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Lecture 1

KINE 1P93 Lecture Notes - Lecture 1: Extensor Digitorum Longus Muscle, Flexor Digitorum Longus Muscle, Tibialis Posterior Muscle


Department
Physical Education and Kinesiology
Course Code
KINE 1P93
Professor
Nancy R Francis
Lecture
1

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Planes of movement
Sagittal plane: Divides the body into left and right halves
Frontal plane: Divides the body into front and back portions
Transverse plane: Divides the body into upper and lower parts
Directions and Positions
Superior: Up (towards the head)
Inferior: Inferior (towards the feet)
Cranial: Closer to the head > used when referring to structures on the trunk
Caudal: Closer to the buttocks > used when referring to structures on the trunk
Anterior: refers the to a structure further in front
Posterior: pertains to a structure further towards the back of the body than another
structure
Medial: pertains to a structure closer to the midline (line straight down the body) of the
body
Lateral: refers to a structure further away from the midline
Distal: means a structure away from the truck of the body's midline
Proximal: designates a structure closer to the truck
Superficial: describes a structure closer to the body's surface
Deep: refers to a structure deeper in the body
Movements of the Body
Extension: is movement that straightens or opens a joint
Flexion: is the movement that bends a joint or brings the bones closer together
Adduction: of a joint brings a limb medially toward the body's midline (adding to the
body)
Abduction: moves a limb laterally away from the midline
Medial and lateral rotation: occur at the shoulder and hip joints. When the joint medially
rotates, the limb turns in toward the midline. Lateral rotation swings the limb away from
the midline.
Circumduction: is possible only at the shoulder and hip joints. It involves a combination
of flexion, extension, adduction and abduction; together these actions create a cone-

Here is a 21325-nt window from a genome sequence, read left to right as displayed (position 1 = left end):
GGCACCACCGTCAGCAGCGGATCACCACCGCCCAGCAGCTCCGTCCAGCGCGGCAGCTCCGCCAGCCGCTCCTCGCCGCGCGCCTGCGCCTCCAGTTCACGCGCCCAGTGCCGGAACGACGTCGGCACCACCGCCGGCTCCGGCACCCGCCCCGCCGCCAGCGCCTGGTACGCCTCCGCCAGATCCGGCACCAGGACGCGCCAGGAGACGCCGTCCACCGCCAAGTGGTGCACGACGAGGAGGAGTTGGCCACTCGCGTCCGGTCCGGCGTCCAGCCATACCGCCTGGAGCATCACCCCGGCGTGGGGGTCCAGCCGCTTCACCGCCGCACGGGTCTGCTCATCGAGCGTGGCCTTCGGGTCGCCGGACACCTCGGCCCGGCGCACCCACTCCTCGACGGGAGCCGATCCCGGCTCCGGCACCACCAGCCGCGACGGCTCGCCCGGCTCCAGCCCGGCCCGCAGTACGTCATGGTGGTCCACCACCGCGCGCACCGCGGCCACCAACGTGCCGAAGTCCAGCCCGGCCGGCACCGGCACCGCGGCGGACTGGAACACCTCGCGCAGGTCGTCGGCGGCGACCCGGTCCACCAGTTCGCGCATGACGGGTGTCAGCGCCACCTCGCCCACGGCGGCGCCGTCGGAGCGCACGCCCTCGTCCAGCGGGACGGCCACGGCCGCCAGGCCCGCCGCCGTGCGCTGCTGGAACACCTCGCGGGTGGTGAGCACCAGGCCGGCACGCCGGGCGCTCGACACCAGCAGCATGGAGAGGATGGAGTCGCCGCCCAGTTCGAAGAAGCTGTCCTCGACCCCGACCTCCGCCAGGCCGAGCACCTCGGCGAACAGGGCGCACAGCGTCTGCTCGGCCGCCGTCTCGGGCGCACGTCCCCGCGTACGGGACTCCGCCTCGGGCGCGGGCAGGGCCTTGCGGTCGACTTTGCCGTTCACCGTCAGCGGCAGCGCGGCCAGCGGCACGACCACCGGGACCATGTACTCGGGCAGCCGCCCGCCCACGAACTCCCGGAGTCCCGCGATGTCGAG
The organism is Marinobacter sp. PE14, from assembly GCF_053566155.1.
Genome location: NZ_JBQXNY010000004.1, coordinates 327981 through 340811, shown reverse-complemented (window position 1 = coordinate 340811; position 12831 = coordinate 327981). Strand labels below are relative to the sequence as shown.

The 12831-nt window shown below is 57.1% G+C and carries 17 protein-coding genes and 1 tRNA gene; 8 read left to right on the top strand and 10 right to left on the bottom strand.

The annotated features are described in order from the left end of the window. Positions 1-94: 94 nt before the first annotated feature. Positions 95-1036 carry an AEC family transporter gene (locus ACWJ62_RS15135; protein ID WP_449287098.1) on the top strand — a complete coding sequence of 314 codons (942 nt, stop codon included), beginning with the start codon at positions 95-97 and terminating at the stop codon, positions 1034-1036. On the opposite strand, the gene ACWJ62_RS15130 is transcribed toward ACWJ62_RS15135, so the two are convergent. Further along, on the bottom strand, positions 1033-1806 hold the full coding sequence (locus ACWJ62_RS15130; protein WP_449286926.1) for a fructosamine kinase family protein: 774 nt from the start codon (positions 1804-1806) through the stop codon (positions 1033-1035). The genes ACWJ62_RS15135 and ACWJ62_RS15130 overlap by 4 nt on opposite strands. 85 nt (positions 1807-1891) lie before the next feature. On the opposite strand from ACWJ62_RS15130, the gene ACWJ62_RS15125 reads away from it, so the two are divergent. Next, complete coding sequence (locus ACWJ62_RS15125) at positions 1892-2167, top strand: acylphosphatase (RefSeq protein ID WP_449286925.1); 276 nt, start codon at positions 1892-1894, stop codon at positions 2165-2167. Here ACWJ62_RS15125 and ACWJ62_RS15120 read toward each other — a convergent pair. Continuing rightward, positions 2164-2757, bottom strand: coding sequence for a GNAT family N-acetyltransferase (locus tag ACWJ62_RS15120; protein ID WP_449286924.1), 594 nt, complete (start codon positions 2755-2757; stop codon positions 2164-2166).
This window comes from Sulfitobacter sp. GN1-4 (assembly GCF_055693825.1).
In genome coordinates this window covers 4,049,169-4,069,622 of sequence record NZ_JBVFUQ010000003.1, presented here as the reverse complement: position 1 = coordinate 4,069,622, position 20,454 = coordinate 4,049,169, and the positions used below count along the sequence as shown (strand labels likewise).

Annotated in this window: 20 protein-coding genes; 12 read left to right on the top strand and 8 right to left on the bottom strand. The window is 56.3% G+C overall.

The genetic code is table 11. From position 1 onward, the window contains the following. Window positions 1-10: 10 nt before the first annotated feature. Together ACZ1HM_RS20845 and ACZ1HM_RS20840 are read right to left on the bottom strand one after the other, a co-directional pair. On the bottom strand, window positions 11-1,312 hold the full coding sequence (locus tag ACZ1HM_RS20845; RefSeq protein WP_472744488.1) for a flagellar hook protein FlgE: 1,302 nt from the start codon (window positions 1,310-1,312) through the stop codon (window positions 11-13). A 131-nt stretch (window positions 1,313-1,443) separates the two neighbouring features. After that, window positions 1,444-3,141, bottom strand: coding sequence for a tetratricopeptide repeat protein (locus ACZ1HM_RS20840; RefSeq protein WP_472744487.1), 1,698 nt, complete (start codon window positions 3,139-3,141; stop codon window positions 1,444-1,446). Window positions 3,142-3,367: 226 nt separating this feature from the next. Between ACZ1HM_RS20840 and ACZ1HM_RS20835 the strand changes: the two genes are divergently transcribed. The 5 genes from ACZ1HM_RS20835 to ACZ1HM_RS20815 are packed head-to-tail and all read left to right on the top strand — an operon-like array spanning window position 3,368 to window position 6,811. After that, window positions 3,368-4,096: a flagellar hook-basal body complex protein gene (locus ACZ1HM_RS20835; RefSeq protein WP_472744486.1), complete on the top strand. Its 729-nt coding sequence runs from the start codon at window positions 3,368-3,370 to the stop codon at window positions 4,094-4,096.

shaped movement. Swimming the backstroke requires circumduction at the shoulder
joint.
Lateral flexion occurs only at the axial skeleton-for example, when the neck or vertebral
column bends laterally to the side.
Elevation and depression refer to the movement of the scapula and jaw.
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Elevation is movement superiorly.
Depression is movement inferiorly.
Supination and pronation describe the pivoting action of the forearm.
Supination (carrying a bowl of soup) when the radius and ulna are parallel to each
other.
Pronation (turning a door knob) takes place when the radius crosses over the ulna,
turning the palm down. Supination and pronation also occur at the feet.
Inversion and eversion: occurs as a combination of movements of several joints of the
feet.
Inversion (turn in) elevates the foots medial side and brings the sole of the foot medially.
Eversion (turn out) elevates the foots lateral side and moves the sole laterally.
Plantar flexion and dorsiflexion only refer to movement at the ankle.
Plantar flexion is preformed by moving the ankle to point your foot into the earth or
stepping on a cars gas pedal.
Dorsiflexion is the opposite movement, such as moving the ankle to let off the gas pedal
Protraction and retraction pertain to the scapula, clavicle, head and jaw.
Protraction occurs when one of these structures moves anteriorly
Retraction is movement posteriorly.
Deviation means to wander from the usual course. Lateral deviation occurs at the
mandible during talking or chewing.
Opposition happens only at the carpometacarpal joint of the thumb. It occurs when the
thumb pad crosses the palm toward the last (pinkie) finger.
Types of Joints
A ball and socket joint- Spherical surface of the one bone fits into the dish-shaped
depression of another bone (hip)
An ellipsoid joint- consist of an oval-shaped end of one bone articulating with the
elliptical basin of another bone. (Knee)
A gliding joint- is usually between two flat surfaces and allows the least movement of all
synovial joints (foot bones)
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Lateral and Medial Malleoli (Ankle Bones)
The lateral medial malleoli are the large, conspicuous knobs on either side of the ankle. The
broader medial malleolus is located at the distal end the tibia, while the more slender lateral
malleolus protrudes from the distal fibula.
Malleolar Grooves (Ankle Bone Grooves)
Both the medial and lateral malleoli have small vertical grooves carved into their posterior
surfaces. These grooves are designed to offer stability and leverage to tendons that bend around
the ankle. Because these tendons lie either inside the groove or beside it, it can be difficult to feel
the actual depression of the groove.
Muscles of the Leg and Foot:
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